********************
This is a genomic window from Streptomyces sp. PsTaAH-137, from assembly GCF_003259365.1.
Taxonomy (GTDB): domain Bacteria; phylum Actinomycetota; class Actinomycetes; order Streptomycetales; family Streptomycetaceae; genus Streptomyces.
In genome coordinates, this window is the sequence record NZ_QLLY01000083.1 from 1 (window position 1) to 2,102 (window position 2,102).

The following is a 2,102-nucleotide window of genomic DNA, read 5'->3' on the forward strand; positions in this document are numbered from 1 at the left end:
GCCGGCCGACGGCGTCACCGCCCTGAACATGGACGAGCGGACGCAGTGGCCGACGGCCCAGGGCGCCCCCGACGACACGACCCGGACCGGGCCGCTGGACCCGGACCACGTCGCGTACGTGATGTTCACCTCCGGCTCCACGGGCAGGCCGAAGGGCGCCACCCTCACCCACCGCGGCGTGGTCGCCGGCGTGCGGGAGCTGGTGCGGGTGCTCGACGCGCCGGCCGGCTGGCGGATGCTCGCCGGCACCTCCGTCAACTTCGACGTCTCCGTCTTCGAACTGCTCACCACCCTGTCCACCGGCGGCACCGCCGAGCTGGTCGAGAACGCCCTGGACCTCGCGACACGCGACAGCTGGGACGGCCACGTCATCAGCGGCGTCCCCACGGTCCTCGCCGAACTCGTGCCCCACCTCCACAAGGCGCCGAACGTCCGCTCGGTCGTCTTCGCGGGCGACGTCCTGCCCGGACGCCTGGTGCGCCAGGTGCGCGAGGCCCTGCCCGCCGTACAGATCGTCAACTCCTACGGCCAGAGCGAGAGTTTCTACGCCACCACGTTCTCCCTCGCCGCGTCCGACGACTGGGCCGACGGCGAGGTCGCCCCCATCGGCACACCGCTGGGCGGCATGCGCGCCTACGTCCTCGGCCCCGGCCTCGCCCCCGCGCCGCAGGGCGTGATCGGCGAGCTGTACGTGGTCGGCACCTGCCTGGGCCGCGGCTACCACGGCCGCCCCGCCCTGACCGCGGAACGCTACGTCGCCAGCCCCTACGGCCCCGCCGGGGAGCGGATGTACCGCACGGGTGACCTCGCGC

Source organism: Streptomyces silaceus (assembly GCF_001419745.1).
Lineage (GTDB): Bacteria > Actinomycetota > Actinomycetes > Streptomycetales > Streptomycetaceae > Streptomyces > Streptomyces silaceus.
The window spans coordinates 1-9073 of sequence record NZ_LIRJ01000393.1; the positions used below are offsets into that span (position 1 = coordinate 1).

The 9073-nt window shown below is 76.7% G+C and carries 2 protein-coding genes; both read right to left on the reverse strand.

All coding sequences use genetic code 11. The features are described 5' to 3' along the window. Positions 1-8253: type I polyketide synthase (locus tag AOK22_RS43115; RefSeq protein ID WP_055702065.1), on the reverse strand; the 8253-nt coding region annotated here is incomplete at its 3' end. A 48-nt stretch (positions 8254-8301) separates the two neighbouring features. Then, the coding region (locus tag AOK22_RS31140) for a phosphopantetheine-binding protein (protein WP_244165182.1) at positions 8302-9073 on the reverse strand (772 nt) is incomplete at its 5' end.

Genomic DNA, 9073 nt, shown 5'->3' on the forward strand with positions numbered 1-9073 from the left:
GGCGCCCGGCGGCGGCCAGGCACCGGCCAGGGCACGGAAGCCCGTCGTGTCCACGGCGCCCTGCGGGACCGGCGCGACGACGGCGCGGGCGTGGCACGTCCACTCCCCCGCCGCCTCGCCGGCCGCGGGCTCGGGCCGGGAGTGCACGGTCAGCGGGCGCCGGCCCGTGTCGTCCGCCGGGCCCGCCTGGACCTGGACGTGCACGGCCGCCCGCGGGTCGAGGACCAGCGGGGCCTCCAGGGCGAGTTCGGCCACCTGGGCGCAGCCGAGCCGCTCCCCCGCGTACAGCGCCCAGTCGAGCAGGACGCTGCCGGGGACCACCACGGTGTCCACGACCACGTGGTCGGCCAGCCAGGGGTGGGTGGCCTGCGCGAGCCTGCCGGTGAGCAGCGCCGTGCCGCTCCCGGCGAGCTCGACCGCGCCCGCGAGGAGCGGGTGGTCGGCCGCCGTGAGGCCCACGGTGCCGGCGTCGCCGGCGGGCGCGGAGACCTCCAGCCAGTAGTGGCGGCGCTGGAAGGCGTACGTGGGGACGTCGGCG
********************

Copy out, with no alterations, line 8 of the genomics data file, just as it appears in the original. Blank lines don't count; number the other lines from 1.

The window spans coordinates 1-9073 of sequence record NZ_LIRJ01000393.1; the positions used below are offsets into that span (position 1 = coordinate 1).